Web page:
I think I got it wrong.
Today was intended to be a Kingmaker game but we were literally rained out. Dennis, Regina, and Eric couldn’t make it, but Dale was free last minute and we were all excited to play some CDC. This was a first time for me, but I everyone else had played at least once before.
Our terrible people
Lieutenant Charles Shanks – A deserter from the south who picked the union jacket off a dead lieutenant and was posing as him to try and get to the north and get the hell away from this war.
Private Henry Comfort – A local who fucked hates the swamp, wants to do anything but be in this shitty swamp, and was sent, by the union back into the fucking swamp!
Pembroke Eager – A young man with a fetish for women’s undergarments. Deemed a pervert and malcontent, Pembroke got in trouble with law all his life and finally when the sentence was beyond what he could endure, fled to the war.
Corporal Isaac Ross-Tucker – An private school teacher and early abolitionist, Issac and his family could never set down roots due to his strong political views. Eventually he would always be kicked out of town and he schools that he and his wife taught in would be disbanded, forcing them to start again.
Can you see where this is going?
Acts of Destruction, Disgrace, and Murder
As expected. Hell, as mandated, we each did awful things, first as part of a mob of thugs in uniforms, and then as desperate fugitives in uniforms.
The tension was two-fold. The external threat of confederate soldiers and their hounds hunting us down and our internal divisions over command, loyalty, and morality.
Here’s where I feel like our game might not have matched with others. My character Isaac Ross-Tucker was a man who had compromised many of his values, but was not a monster. He was going to free slaves that they found, he was not going to abandon his brothers-in-arms, even if they did turn out to be opportunistic confederates. He wasn’t particularly brave or righteous, but he was moral. The thing is there is only one card in the entire game “Ross-Tucker, 1st NC Cavalry, USA, Idealist” that would prompt such a character, and it’s definitely possible that players could draft characters that didn’t include that card.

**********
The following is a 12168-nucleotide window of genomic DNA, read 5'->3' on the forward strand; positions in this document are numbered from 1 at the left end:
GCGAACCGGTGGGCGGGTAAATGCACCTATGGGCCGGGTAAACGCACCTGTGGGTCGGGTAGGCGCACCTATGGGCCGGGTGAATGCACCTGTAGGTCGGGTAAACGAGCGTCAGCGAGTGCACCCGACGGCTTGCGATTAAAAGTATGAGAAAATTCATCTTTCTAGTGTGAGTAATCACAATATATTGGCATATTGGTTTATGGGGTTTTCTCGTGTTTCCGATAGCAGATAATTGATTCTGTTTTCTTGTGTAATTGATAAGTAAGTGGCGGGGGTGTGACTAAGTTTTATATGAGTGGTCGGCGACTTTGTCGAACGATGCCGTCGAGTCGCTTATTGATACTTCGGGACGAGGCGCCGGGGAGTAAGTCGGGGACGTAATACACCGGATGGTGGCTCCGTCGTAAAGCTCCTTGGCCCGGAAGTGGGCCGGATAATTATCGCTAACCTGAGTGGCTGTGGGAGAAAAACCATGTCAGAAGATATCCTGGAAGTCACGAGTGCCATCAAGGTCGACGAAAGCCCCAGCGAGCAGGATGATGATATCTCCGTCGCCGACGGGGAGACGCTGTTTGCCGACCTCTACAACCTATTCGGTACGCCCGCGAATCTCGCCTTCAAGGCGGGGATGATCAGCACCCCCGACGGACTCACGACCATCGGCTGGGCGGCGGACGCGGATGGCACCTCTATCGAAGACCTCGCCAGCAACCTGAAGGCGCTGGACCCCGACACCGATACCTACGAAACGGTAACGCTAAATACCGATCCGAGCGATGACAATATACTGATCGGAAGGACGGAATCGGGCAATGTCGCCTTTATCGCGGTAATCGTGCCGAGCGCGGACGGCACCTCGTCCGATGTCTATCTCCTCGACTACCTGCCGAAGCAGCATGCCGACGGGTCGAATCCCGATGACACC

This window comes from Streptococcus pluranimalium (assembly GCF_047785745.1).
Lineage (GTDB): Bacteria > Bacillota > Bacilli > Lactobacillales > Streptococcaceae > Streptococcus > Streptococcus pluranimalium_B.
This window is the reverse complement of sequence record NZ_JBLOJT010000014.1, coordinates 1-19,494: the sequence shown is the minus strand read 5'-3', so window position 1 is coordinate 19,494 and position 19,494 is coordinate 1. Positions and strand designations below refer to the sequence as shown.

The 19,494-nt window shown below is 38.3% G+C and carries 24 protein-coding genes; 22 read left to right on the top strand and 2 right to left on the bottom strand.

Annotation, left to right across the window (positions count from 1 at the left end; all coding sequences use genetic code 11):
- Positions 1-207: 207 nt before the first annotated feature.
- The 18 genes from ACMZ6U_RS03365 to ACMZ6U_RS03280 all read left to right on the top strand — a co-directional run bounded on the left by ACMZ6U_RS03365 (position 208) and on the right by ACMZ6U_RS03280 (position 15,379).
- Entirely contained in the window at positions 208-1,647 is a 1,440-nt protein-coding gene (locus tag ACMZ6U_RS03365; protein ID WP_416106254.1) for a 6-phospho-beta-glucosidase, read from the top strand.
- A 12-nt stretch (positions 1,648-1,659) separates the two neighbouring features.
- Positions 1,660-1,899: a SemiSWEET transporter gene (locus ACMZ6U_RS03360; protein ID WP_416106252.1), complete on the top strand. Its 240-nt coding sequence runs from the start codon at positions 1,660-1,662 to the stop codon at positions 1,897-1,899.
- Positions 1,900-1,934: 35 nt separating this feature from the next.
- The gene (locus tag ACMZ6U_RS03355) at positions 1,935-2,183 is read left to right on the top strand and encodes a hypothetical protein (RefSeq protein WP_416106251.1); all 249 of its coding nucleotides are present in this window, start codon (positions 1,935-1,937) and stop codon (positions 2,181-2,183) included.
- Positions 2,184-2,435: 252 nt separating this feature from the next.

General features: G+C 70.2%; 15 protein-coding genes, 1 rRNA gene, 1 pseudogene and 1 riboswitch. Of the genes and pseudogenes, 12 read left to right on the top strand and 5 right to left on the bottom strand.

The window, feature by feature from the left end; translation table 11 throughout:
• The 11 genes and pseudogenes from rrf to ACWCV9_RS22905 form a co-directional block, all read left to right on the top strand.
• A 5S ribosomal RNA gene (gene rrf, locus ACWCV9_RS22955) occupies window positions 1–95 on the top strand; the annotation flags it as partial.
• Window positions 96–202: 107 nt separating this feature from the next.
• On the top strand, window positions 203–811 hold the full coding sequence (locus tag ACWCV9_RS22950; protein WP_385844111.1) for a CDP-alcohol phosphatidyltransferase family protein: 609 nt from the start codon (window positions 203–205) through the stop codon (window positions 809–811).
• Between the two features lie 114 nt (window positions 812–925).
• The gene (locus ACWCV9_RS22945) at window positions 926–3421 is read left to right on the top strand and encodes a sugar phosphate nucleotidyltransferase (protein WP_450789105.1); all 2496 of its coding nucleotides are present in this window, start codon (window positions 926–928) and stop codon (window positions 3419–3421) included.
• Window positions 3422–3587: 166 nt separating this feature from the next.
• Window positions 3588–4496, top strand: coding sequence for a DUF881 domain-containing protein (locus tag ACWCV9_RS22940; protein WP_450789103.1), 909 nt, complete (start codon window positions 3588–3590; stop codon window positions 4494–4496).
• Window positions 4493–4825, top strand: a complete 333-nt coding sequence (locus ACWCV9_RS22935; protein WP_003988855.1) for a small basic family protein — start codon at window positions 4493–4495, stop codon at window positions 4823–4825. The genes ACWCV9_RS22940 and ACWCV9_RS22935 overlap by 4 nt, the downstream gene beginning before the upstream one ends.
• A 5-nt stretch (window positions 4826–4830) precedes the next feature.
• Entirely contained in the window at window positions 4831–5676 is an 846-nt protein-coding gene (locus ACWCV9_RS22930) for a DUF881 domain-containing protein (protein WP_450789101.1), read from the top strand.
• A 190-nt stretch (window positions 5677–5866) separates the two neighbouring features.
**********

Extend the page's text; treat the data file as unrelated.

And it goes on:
Haunted by Swamp Ghosts
As we died off and became ghosts, our internal doubts, fears, and regrets were externalized, wearing us down until only Isaac Ross-Tucker remained.
My concern with our game was that Issac was the regular foil to the other soldier who would just as soon kill him (Henry tried) as help him. Without him though, I think we would have been a bunch of murdering reprobates on an express train to hell.
And maybe that is what we should have done.
I tried to be the foil, but in retrospect the swamp ghosts introduce all the paranoia, self doubt, and facings your demons needed to create the personal tension and inner threats, so I’m not sure if the game should have an initially moral character present.
Oh my god, the things we did. I won’t say them, because I don’t want to either condone these actions or potentially upset or trigger a reader.
Karen’s depiction of Pembroke’s depravity was at once very human and very horrible. She touched into something very primal about a person needing control over others to feel like they have control of themselves.
Adrienne went a totally different direction with Henry than I expected. I thought he would be at home in the swamp and act as our local guide. Instead he just wanted to get the hell out and was happy to break the necks of anyone who got in his way. Henry died too soon.
Dale made Shanks an incredibly fallible and weak-willed character. He was an opportunist to be sure, but one with no plan at all. If we had all be like this, it would have been a Fiasco game instead of Carolina Death Crawl, but Dale didn’t play it for laughs, he just made a Shanks a desperate man grasping for straws and burying himself deeper and deeper as he did it.
What could have been improved
As alluded to above, my character may have been an inappropriate foil to the others. I’d be interested to see how CDC plays with unilaterally loathsome characters.